# Jaga Writeups

## Challenges and thoughts

Thats Alot of RSA
Simple RSA challenge, though the time constraint meant that some extra thinking was needed

BeautyCare
A web fullpwn challenge, something like a regular HTB challenge (only given a vulnerable ip, the rest is up to you to figure out)

Misc game hacking challenge, cheat engine is the default solution but I tried to do it semi-legit

## Thats Alot of RSA

### Setup

The server has 20,000 RSA private keys. We have the corresponding public keys. When we interact with the server, 200 moduli are generated by randomly sampling two private keys and combining a random prime from each.

The server sends us these moduli, and for each, we need to respond with any one of the factors. If we can do so within 10 seconds, we get the flag.

### Solution 0

#### Naive Solution

We know that each given modulus, $n$, is composed of two primes, $n = pq$. Taking $p$, we know that there should be prime $r$ such that $pr \in P_\text{pub}$. Hence, there should exist $n’ \in P_\text{pub}$ sharing a factor with $n$, our target $p$. We may efficiently find this shared factor with the GCD operation, which takes about $O(\log (n n’))$ time. Sweeping over $P_\text{pub}$, it takes about $O(|P_\text{pub}| \log n)$.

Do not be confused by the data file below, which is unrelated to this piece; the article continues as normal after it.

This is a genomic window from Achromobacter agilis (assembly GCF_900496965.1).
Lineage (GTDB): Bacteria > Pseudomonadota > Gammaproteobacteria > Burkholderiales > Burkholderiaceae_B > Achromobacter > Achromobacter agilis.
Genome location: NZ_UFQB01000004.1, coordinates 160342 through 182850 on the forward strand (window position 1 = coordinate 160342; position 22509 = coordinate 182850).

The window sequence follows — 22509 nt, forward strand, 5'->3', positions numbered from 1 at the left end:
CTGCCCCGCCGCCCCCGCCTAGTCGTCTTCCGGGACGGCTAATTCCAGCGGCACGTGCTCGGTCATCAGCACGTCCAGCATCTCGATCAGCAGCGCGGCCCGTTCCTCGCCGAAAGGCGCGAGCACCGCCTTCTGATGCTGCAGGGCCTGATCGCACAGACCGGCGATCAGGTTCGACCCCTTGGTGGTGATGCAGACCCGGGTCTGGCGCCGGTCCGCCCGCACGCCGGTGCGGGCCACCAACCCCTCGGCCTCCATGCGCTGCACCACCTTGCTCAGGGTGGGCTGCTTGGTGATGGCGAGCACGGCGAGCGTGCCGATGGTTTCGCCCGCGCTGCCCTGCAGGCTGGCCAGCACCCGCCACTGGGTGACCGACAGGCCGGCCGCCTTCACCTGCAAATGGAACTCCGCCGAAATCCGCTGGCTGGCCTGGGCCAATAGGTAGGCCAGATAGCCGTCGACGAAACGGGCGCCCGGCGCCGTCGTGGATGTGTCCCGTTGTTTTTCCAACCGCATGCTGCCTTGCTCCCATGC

#### Practical issues

How does this perform? With a very basic implementation:

It takes about 17 seconds on my computer, just on the GCD. Assuming io with the server takes about 2 seconds, we’d need to speed this up by more than double the time.

### Better solution 1: Grouping

Consider what happens if we group some public moduli together. Let $|P_\text{pub}| = P$. Taking the product over $k$, then iterating over these larger moduli results in a runtime of $O(P/k \log (knn’)) = O(P \log k/k \log(n))$, a reduction by a factor of $\log k/k$!

However, there is a flaw in that we have not considered the cost incurred by large integers and CPU operations. While the preprocessing time is irrelevant when we start interacting with the server, it should still be realistic. Going though various values of $k$, we find the following table

$k$ $t$
1 (No grouping) 16.861217975616455
2 14.754406690597534
3 10.609652757644653
5 9.417319297790527
10 8.648439407348633
100 7.667241334915161
141 (sqrt 20000) 7.805389881134033
1000 8.19124984741211
10000 (20000/2) did not finish preprocessing

Additionally, for larger values of $k$, there is the non-negligible probability that both factors of $n$ are found within the group, hence the GCD operation would simply return $n$ itself. With that in mind, $100$ or $141$ seem to be a good enough tradeoff, with a low runtime and low probability of collision. Any collisions found can be settled by iterating the smaller factors directly.